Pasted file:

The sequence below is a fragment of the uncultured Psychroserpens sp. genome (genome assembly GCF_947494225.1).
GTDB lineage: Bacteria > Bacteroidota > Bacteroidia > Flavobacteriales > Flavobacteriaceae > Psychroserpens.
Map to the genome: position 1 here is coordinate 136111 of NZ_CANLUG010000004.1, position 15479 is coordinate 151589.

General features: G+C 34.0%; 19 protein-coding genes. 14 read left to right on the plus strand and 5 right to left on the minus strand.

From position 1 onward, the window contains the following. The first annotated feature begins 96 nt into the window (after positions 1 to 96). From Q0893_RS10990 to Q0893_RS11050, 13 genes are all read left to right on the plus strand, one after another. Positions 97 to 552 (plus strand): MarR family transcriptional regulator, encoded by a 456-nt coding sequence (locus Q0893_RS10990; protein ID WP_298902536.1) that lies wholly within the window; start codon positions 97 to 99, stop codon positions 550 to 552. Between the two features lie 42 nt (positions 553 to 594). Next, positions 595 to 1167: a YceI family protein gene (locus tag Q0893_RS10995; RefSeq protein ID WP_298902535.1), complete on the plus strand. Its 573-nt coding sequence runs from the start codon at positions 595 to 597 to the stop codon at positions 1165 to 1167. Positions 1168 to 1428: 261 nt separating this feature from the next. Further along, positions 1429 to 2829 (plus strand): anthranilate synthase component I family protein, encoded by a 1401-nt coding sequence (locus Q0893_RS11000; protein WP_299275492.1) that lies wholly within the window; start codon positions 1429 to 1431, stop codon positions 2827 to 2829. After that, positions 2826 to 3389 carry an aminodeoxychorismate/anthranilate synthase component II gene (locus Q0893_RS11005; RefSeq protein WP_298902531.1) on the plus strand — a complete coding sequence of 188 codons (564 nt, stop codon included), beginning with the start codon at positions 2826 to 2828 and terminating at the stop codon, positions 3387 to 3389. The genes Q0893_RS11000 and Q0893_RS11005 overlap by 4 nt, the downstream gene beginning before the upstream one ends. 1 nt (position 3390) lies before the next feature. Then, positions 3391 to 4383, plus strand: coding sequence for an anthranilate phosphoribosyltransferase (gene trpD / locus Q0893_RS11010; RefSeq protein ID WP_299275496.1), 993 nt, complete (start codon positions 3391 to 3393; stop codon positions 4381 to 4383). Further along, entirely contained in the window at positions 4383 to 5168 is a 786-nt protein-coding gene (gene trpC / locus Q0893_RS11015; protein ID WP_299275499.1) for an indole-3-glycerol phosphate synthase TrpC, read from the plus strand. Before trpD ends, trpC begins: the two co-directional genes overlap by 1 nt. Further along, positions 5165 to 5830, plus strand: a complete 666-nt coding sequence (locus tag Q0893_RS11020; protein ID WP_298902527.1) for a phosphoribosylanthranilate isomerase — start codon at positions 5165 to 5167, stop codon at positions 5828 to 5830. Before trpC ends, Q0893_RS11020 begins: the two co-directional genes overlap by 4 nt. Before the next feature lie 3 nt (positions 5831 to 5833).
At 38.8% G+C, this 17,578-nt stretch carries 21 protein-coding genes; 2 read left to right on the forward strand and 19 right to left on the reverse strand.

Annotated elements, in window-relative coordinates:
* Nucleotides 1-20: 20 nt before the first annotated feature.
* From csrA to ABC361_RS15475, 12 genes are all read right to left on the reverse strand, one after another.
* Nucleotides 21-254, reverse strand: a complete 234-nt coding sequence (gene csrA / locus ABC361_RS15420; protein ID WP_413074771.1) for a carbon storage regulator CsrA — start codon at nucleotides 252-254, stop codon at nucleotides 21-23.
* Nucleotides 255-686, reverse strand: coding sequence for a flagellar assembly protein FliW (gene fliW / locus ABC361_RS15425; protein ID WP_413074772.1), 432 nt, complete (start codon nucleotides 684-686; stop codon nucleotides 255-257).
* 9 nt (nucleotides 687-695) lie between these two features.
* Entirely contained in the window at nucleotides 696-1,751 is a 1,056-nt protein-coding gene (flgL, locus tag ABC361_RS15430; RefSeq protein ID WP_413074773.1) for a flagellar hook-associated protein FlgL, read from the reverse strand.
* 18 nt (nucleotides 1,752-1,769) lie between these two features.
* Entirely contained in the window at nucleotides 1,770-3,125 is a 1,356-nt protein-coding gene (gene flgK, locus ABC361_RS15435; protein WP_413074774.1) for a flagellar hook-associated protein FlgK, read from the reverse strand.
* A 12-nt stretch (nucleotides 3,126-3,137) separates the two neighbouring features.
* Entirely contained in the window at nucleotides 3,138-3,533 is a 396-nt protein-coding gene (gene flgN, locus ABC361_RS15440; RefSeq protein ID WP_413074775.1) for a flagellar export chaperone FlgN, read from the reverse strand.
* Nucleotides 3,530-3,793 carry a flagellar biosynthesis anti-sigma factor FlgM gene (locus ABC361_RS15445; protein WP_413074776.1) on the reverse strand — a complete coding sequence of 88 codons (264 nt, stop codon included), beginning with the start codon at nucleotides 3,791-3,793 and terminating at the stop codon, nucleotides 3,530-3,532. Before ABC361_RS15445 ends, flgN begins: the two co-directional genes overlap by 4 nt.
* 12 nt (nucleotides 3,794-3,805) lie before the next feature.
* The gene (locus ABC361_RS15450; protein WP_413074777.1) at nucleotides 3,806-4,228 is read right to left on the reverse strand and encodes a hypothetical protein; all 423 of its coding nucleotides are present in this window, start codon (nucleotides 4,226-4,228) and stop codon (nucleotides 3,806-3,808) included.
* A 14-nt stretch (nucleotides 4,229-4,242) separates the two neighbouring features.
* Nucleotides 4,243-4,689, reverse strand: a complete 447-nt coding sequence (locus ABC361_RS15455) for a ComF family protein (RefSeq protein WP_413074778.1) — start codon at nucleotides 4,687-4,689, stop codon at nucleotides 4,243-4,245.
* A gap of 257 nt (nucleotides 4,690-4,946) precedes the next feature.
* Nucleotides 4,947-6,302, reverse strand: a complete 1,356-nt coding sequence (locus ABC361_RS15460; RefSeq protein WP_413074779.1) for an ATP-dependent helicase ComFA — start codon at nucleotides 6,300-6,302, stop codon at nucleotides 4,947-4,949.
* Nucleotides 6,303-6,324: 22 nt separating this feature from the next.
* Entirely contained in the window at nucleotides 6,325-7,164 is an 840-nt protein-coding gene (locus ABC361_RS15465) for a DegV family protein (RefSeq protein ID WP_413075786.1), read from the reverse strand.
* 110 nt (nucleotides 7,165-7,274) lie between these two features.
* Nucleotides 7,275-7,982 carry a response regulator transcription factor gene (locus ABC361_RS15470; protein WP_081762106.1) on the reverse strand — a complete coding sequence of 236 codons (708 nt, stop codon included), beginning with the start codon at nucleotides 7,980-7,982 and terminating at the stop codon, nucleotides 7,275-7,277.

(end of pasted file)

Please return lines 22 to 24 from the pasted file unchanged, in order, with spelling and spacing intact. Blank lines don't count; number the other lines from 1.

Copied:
* Nucleotides 4,243-4,689, reverse strand: a complete 447-nt coding sequence (locus ABC361_RS15455) for a ComF family protein (RefSeq protein WP_413074778.1) — start codon at nucleotides 4,687-4,689, stop codon at nucleotides 4,243-4,245.
* A gap of 257 nt (nucleotides 4,690-4,946) precedes the next feature.
* Nucleotides 4,947-6,302, reverse strand: a complete 1,356-nt coding sequence (locus ABC361_RS15460; RefSeq protein WP_413074779.1) for an ATP-dependent helicase ComFA — start codon at nucleotides 6,300-6,302, stop codon at nucleotides 4,947-4,949.